A showcase for Ken Watanabe
If moviegoers didn’t exactly show an appetite for the second Truman Capote biopic within a year (the box-office gross of “Capote” was 25 times that of the straggling “Infamous”), it’s hard to imagine they’ll have much use for a second Alzheimer’s weepie within a month.
Charting its protagonist’s agonizing slide into senility, the Japanese melodrama “Memories of Tomorrow” invites mostly unflattering comparisons with “Away From Her,” the directorial debut of Canadian actress Sarah Polley (currently in theaters). Though Polley’s film, adapted from an Alice Munro short story, is notable for its quiet perceptiveness, “Memories of Tomorrow,” also an adaptation (of a novel by Hiroshi Ogiwara), traffics for the most part in disease-of-the-week cliches.
At 49, Saeki (Ken Watanabe) is a driven advertising executive who has long prioritized work over family life. He takes his wife, Emiko (Kanako Higuchi), for granted and has a testy relationship with daughter Rie (Kazue Fukiishi).
The first symptoms are some irksome memory lapses. Normally all-business and ultraefficient, Saeki forgets meetings, misses highway exits, can’t remember who starred in “Titanic.” The devastating diagnosis -- early-onset Alzheimer’s disease -- sends him into a fit of rage, then a depressive tailspin.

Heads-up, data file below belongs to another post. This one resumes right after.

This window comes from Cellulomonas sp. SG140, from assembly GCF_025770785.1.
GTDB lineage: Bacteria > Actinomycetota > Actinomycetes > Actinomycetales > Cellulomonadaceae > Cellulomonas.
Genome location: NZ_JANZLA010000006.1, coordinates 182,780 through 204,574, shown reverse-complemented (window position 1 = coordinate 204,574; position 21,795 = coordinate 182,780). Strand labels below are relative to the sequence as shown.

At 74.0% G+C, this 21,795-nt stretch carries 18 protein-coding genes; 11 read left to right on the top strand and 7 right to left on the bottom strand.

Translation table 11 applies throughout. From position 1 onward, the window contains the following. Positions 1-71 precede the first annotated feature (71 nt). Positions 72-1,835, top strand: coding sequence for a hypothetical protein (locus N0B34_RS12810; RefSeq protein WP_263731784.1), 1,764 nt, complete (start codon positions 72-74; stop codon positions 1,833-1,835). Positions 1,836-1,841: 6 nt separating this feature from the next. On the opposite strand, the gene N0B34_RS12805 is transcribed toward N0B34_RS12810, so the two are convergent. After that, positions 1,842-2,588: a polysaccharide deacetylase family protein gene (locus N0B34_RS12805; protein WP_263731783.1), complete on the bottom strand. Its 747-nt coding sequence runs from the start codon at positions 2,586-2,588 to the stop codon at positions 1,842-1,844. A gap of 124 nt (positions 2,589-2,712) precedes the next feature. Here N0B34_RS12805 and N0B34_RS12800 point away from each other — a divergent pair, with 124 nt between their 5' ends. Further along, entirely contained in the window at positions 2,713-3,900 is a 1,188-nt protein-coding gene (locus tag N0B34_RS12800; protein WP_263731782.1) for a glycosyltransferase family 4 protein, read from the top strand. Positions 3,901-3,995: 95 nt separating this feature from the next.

The movie appears to have been conceived mainly as a showcase for Watanabe, who optioned the rights to the source novel and served as executive producer. He gets to do far more here than in his generally constricting Hollywood roles (“Letters From Iwo Jima,” “Memoirs of a Geisha”), in a performance that ranges from flashy Oscar-clip emoting to quieter moments of desolation (he won best actor at the awards of the Japanese academy).
In a less showy role, Higuchi breathes life into the stock character of the long-suffering wife: Emiko experiences his decline as an abandonment but, amid her grief, finds independence for the first time, in middle age.
But the script’s subtler nuances are too often drowned out by awkward histrionics. The lovely bits of actorly restraint are also ill-served by director Yukihiko Tsutsumi’s distracting flourishes: subjective camerawork to evoke Saeki’s disorientation, unbearably maudlin strings on the soundtrack. In his more subdued moments, though, Watanabe cuts through the clutter.
“Memories of Tomorrow.” Not rated. In Japanese with English subtitles. Running time: 2 hours, 2 minutes. Exclusively at Laemmle’s Music Hall, 9036 Wilshire Blvd., Beverly Hills, (310) 274-6869.